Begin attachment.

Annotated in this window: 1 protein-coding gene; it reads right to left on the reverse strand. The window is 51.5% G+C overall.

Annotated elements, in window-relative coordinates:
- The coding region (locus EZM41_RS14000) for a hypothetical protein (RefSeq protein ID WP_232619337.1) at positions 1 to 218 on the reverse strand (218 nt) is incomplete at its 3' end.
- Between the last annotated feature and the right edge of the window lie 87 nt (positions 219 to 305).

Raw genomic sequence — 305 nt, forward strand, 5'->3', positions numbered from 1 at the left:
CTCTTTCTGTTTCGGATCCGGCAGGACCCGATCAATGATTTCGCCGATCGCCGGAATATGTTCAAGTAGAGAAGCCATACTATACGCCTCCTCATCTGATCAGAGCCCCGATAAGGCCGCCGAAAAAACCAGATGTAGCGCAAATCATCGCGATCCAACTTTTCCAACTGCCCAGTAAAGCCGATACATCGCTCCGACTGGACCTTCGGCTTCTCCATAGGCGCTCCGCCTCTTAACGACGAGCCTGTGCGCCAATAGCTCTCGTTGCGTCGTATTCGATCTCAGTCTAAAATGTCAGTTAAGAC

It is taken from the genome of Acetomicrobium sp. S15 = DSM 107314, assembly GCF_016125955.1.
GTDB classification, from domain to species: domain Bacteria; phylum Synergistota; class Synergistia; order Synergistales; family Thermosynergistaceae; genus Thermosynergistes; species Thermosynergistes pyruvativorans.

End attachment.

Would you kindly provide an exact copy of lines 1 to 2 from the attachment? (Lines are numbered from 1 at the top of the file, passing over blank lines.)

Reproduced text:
Annotated in this window: 1 protein-coding gene; it reads right to left on the reverse strand. The window is 51.5% G+C overall.

Annotated elements, in window-relative coordinates: